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Jardin des Plantes

 

 

Caen Statues Sunday, Dec 6 2015 

My first visit to Caen. I stayed near the train station which is a 10 minute walk into the centre, I arrived on sunday morning and found a large market there that was worth looking around as the stalls were varied and numerous. I came across a variety of sculptures of interest and here are some of them:

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Louis XIV by Louis Petitot

Originally placed in 1828, the statue by Louis Petitot was smelted by the Germans and replaced in 1963.

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“La Parque” by Claude Quisse

“La Parque” by Claude Quisse is situated by the offices of the Conseil de Basse-Normandie, although situated in a pretty courtyard I think it would be better placed int he open as natural backlighting would highlight its form as you can see with the hair with the sky behind.

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This was one of collection of statues “One man, nine animals” 1999 by Huang Yong Ping again very good works not best situated in my view as they are tucked away behind the restaurant

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“Unconditional surrender” by Seward Johnson

Not one I particularly liked but an interesting history in that feminists are campaigning against this statue “Unconditional Surrender” by Seward Johnson on loan from New York, it represents a photograph by Alfred Eisenstaedt, This is well sited being between the war museum and the hospital.

There is also a statue of Bertrand Du Guesclin but because of his actions against Jersey I think it best not to glorify this person! But perhaps on my next visit I shall inflict some national retribution upon the statue and plant a Jersey flag on top of it.

 

 

Cherbourg Tuesday, Nov 24 2015 

Having missed my annual visit to the Archaeology/History meeting with GRAC at Hague last year I was pleased arrange the visit this year at short notice and caught the ferry and stayed overnight in St Malo catching the train up the next day, sadly the ferries do not combine that well with the times of the trains, something my Grandfather with Lucien Dior and Emile Riotteau was trying to sort out over a 100 years ago (one vision being a ferry from Gorey to Granville and train onto Paris), sadly Jersey seem to be going backwards rather than forwards in the area.I stayed three nights in the Hotel Angleterre which is just  off the Place de la Republique  with some decent restaurants nearby.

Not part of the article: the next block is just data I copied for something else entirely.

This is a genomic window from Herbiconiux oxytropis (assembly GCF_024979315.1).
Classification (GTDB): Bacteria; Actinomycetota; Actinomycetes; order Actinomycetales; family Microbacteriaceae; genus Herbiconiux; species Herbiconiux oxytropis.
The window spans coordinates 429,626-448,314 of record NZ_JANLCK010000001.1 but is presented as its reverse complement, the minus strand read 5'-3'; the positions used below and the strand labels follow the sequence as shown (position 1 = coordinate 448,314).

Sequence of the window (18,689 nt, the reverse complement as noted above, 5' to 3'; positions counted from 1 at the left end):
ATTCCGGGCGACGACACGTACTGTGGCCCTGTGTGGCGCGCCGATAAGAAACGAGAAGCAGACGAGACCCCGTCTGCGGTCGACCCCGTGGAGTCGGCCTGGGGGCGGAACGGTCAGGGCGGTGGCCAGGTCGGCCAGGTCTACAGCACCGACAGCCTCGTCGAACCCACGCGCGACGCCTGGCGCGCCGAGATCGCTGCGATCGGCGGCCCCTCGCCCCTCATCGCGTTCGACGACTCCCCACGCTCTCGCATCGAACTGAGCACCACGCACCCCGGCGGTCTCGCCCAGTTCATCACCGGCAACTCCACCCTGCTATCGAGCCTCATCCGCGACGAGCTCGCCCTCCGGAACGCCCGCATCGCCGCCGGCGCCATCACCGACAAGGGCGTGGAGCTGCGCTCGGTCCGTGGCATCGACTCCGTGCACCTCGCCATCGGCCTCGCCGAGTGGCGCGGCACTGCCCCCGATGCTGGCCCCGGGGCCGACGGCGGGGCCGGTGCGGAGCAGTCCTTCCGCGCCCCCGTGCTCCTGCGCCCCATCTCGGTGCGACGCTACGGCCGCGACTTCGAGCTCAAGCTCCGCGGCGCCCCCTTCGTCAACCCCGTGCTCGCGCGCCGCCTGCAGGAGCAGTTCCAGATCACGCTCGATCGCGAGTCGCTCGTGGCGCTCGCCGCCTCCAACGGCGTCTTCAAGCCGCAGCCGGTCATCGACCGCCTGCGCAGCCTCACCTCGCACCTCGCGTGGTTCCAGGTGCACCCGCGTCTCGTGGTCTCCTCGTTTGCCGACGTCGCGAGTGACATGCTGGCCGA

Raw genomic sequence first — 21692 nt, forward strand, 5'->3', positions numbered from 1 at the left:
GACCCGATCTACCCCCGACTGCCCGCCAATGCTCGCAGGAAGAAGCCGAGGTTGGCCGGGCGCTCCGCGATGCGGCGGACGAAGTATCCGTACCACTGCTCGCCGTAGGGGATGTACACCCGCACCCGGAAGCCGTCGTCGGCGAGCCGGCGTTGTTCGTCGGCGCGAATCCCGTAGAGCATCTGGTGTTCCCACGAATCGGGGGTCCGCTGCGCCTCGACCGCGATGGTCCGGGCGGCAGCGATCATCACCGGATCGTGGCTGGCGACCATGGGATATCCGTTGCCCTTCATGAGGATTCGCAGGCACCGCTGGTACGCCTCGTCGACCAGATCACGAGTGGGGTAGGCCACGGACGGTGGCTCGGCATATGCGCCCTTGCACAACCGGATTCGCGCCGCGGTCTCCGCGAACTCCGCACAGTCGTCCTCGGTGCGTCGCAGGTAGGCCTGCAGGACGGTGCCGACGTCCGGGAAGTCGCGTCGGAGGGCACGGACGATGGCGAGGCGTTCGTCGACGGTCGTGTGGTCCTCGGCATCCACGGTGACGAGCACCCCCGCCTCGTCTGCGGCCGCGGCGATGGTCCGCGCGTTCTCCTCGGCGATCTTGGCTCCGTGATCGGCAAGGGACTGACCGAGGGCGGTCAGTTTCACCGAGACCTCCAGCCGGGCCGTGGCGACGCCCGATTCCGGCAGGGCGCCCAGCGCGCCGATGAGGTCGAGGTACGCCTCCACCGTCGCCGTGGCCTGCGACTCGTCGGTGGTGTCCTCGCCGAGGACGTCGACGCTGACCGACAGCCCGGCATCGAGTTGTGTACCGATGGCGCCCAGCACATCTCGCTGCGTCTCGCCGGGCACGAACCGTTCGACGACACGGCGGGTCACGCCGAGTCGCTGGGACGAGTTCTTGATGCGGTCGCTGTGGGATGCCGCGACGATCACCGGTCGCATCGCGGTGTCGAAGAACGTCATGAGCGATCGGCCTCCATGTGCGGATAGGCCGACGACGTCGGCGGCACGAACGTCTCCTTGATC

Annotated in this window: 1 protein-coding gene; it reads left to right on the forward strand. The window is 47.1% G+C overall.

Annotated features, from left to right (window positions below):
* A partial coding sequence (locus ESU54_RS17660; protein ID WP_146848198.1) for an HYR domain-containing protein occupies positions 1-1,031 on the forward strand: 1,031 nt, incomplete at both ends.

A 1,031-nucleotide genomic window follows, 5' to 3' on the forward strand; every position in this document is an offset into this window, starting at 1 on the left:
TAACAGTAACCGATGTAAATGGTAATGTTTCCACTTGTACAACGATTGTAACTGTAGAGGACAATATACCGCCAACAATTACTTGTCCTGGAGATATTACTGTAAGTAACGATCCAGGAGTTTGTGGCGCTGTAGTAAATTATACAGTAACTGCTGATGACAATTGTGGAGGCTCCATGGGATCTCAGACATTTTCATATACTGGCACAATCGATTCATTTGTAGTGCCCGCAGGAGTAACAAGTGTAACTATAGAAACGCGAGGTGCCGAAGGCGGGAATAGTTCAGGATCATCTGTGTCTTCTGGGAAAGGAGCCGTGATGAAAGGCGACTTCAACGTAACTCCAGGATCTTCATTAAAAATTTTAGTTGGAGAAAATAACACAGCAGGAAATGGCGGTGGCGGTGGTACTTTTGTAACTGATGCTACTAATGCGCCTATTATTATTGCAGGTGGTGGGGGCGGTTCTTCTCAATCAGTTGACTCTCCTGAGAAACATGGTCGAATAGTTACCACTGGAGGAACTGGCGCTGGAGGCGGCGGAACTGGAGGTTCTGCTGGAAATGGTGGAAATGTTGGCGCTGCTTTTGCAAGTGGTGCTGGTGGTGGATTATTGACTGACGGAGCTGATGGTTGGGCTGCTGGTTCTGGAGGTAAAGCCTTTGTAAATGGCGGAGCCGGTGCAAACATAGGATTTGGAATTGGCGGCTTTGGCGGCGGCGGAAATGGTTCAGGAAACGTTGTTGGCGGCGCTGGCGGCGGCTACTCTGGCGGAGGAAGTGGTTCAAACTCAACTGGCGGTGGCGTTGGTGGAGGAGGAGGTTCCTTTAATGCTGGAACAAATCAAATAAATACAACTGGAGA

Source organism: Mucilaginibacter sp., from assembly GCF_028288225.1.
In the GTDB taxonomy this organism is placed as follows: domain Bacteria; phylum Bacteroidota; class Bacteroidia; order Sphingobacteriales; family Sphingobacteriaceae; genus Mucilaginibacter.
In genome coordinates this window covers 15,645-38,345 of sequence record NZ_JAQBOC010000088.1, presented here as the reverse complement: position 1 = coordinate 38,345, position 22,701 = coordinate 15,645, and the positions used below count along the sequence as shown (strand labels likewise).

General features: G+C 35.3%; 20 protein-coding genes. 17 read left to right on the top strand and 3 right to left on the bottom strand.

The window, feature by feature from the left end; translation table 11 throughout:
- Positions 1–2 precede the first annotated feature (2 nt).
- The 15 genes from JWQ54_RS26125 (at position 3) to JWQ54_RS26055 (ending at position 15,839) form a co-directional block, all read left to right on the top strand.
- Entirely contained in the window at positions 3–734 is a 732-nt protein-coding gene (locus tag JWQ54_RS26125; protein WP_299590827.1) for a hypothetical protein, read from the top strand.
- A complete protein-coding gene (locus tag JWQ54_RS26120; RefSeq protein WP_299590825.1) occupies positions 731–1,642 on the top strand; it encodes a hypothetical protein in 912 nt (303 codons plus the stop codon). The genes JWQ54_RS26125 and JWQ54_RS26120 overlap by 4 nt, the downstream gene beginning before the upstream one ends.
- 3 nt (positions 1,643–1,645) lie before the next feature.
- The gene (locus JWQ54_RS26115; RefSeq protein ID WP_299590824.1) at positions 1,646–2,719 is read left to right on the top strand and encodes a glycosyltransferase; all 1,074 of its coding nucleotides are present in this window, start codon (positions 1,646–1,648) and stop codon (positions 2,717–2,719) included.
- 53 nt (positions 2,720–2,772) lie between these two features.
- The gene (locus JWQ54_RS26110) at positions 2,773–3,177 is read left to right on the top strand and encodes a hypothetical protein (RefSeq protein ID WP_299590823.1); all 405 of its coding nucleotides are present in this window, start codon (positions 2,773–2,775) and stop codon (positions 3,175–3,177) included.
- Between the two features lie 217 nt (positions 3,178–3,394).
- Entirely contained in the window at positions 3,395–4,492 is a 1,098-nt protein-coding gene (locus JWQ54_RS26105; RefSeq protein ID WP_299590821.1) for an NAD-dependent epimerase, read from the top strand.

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Memorial for those of the Resistance who lost their lives, with Alderney (slave labour camp) on one of the plaques alongside Auchwitz, Buchenwald, and Dachau. When Alderrney was libertaed none of the occupying force were ever charged with any of the crimes that they had committed.

Armand De Bricqueville Cavalary Colonel under Napoleon

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Unknown piece of art just lying around

Details of the above work: http://www.wikimanche.fr/Band_Shell

I walked along the east out of town which in hindsight I should have caught a bus out as it took a while to get to the better bits of the coast, I came across the above work sitting in a works yard, across at the harbour area was the vessel “Goliath”a jacking platform used mainly for erecting offshore windfarms. I made my way past the small Port des Flamands with a little lagoon inland with what appears an old dry dock now concreted in. I made my way to Collignon beach with a few surfers eyeing up a small wave which was dropping with the tide. I made my way along the coast to Port du Becquet which and made my way along a little further before making my way back inland and back on a cycling route.

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“Alabama” and “Kearsarge” graves Cherbourg

 

I made my way up town later and ended up going to the cimitiere des Aiguillons to see what was of interest and came across the memorials for those lost with the action between the CSS “Alabama” and USS “Kearsarge” set aside in their own designated area. I previous did a post on the action: https://jouault.wordpress.com/2013/03/16/battle-of-cherbourg-1864/

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War graves Cherbourg

At the top of the cemetery there are the war graves from various actions from the first world war, 700 in all making it the largest militiary grave in a civil cemetery in France, including some allied burials on the east side. There is a monument for submarine tradegies: The “Ondine” lost at sea 1928, victims of the “Promethee” 1932, victims of the vessel “La Fidele” 1997.

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Roger Jones

Founder of Ex Libris Books ~ Book Publishing and Production